live photo, live GIF, lively, iphone

Among the cool, new features of the new iPhone 6S and 6S Plus is Live Photos. When enabled, the camera is always “live” and ready to shoot. Live Photos not only capture the image, but the 1-1/2 seconds before and after “the shot.” The resulting image is a cool, little moving capture of a moment.

Live Photos isn’t really intuitive. It starts of as an unlabelled icon in your Camera app. Here I’ve put together some tips that I’ve picked up, learned, or figured out to help you get the most of Camera’s newest feature.

“How Do I Turn On Live Photos?”

live photo, live GIF, lively, iphone

If Live Photos isn’t working for you, that may be because it isn’t turned on by default. You’ll need to turn it on in Camera. Tap the target-shaped icon between HDR and the auto-timer. When Live Photos is enabled, this icon will be yellow. That’s it.

Once enabled, Live Photos stays active until you turn it off. It’ll stay on if you force-quit the Camera app and even if you reboot your iPhone.

“How Do I Use Live Photos?”

Simply point and shoot as you normally would. You’ll still capture a sharp, full-resolution 12 megapixel image. With Live Photos enabled, you’ll also capture a little bit before and a little bit after the shot. The result is a 3-second moving photo that you can view in Photos, share with another iPhone 6S user, or share with a third-party app. You can also make your own moving lock screens. Simply load and crop a Live Photo as you would a static lock screen image. Cool!

live photo, live GIF, lively, iphone

Animated GIF, exported with Live GIF

live photo, live GIF, lively, iphone

Animated GIF, exported with Live GIF

“Well, Isn’t That Just a Video Screen Grab?”

Sort of. There’s a lot of other magic going on behind the scenes here.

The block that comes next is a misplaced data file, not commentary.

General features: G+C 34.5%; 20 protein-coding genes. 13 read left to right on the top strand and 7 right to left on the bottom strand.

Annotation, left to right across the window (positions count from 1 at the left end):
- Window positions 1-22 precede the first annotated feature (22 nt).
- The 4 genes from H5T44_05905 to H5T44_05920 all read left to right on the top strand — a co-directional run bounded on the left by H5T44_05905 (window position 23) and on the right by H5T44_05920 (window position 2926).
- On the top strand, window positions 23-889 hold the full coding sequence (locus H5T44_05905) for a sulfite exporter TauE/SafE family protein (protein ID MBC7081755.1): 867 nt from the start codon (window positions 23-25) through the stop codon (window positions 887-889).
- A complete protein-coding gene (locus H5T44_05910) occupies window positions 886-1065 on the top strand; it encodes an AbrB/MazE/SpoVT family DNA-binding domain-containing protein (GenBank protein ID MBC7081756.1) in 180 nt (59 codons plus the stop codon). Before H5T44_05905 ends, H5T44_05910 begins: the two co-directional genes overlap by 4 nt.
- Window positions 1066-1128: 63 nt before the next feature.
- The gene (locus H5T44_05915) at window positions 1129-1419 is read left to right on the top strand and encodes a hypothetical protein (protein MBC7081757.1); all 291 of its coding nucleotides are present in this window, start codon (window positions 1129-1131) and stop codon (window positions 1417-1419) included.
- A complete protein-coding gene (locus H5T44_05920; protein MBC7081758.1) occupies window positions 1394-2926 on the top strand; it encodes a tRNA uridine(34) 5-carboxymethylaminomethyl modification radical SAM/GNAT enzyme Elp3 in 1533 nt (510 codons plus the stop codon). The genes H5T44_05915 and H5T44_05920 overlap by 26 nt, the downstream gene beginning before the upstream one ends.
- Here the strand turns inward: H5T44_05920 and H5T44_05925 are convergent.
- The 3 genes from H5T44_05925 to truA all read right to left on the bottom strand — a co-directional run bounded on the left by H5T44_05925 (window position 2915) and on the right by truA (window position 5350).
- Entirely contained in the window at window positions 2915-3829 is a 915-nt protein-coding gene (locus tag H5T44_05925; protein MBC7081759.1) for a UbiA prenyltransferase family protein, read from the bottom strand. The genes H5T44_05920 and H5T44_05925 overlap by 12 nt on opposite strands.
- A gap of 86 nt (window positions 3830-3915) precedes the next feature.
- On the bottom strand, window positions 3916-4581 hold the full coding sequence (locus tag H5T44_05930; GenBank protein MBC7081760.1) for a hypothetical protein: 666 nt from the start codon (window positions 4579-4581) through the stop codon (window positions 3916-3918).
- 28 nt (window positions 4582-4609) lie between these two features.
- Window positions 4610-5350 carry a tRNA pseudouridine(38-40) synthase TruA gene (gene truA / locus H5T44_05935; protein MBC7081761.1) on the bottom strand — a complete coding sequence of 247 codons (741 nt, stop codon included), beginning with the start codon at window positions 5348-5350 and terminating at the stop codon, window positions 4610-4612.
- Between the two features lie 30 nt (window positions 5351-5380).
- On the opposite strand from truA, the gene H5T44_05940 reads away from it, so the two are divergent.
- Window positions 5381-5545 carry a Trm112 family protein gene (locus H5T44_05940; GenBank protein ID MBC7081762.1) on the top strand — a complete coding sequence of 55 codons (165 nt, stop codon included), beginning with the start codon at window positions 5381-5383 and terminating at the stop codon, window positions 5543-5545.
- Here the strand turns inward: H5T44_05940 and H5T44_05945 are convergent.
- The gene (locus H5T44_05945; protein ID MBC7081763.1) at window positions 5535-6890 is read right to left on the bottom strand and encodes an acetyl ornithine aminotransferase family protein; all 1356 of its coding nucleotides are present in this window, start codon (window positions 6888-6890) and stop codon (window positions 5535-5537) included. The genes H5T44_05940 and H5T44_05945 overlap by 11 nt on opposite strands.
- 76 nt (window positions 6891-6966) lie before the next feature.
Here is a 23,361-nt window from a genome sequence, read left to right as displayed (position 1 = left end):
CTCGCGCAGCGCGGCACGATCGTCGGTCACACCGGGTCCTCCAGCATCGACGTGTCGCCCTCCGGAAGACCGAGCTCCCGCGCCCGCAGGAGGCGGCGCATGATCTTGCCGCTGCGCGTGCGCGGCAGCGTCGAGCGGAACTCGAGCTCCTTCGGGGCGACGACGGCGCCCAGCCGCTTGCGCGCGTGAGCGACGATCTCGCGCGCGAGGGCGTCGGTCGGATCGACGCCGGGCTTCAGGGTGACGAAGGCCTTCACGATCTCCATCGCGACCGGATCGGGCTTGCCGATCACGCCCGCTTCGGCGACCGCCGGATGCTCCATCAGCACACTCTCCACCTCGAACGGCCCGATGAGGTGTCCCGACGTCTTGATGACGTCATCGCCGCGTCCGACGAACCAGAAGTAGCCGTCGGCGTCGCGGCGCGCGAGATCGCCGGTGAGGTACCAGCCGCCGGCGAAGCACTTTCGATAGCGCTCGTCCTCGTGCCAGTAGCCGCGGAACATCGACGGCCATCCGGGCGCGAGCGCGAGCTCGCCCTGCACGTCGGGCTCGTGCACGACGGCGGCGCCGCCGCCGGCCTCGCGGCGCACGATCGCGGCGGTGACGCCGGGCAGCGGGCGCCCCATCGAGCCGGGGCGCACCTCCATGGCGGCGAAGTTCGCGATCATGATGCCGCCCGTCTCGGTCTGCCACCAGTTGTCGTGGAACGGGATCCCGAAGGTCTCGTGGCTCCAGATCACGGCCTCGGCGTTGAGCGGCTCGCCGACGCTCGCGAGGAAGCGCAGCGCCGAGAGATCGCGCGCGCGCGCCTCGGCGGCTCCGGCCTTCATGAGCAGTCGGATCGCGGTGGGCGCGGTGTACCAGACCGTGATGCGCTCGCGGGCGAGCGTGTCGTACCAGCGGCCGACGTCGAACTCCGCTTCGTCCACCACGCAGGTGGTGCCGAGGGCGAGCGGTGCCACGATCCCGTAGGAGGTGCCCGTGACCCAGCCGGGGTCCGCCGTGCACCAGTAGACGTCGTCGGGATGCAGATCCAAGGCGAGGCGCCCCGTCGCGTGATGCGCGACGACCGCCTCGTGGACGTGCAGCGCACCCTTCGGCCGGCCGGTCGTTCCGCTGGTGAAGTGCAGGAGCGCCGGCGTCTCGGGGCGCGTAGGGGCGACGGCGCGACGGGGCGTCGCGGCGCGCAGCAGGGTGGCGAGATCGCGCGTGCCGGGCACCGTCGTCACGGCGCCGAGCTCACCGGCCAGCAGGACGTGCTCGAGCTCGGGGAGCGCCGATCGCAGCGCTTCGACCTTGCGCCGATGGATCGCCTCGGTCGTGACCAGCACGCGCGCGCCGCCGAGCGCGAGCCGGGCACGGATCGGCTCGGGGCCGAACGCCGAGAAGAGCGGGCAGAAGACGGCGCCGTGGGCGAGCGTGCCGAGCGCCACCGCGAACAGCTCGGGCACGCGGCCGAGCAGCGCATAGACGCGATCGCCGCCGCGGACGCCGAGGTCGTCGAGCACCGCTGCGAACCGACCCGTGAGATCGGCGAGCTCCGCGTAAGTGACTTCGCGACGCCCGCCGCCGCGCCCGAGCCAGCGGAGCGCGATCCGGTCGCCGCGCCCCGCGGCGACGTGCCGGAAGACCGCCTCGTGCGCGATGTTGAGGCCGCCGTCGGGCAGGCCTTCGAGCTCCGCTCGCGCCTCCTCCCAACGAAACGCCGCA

A Live Photo also records three seconds of sound, so there’s obviously some video recording involved. Audio isn’t played back when viewed in Apple Photos, but some of the 3rd-party Live Photo apps will export a short video with the soundtrack.

“Can I Share Live Photos to an Older iPhone?”

Nope. Part of the magic of Live Photos is the 3D Touch screens of the newer devices. You’ll only share the full resolution still photo to older devices. Yes. Live Photos can be shared through iMessage and viewed on older devices running iOS 9. They’ll show up with a little target on the image and can be viewed and saved on the device. Pretty slick! On an older device, I was not able to load the Live Photo from Photo Stream or from an email — I was only able to load the hi-res photo. If you share your photo library, that’s something to consider.

You can also use a third-party app like Live GIF ($1.99) or Lively (Free, with in-app purchase) to export or share Live Photos as an animated GIF or as a short movie file. They can then be uploaded to any service that accepts short videos or animated GIFs. Twitter does. Sadly, Flickr does not.

live photo, live GIF, lively, iphone

Animated GIF, exported with Live GIF

“Should I Leave Live Photos on All the Time?”

You could, but you’ll eat up your iPhone’s storage twice as fast as you normally would. Regular 12MP iPhone 6 photos are about 2.5- 3.5 MBs. Live Photos take up about twice the space.

When Live Photos are enabled, full-resolution burst mode is disabled, so you will be unable to take thousands of full-res shots per minute.

Finally, not all of your photos move. You’d be needlessly wasting pace on your device.

“How Do I View Live Photos?”

Find one in Photos app. Deep-press to preview or deep-press to view.

Having trouble viewing this video? Click here to watch on YouTube.


I’m enjoying Live Photos more than I thought I would. At first, I thought it would be a clever way to animate otherwise static photos fo friends as you capture the moment. Lately, though, I’ve been looking for colors, textures, and patterns in the everyday. Three seconds of movement is just long enough to give these photos life, but without the expectations or trappings of a longer video.



UPDATED: Fixed a couple of mistakes. Thank you for pointing those out, James. =M=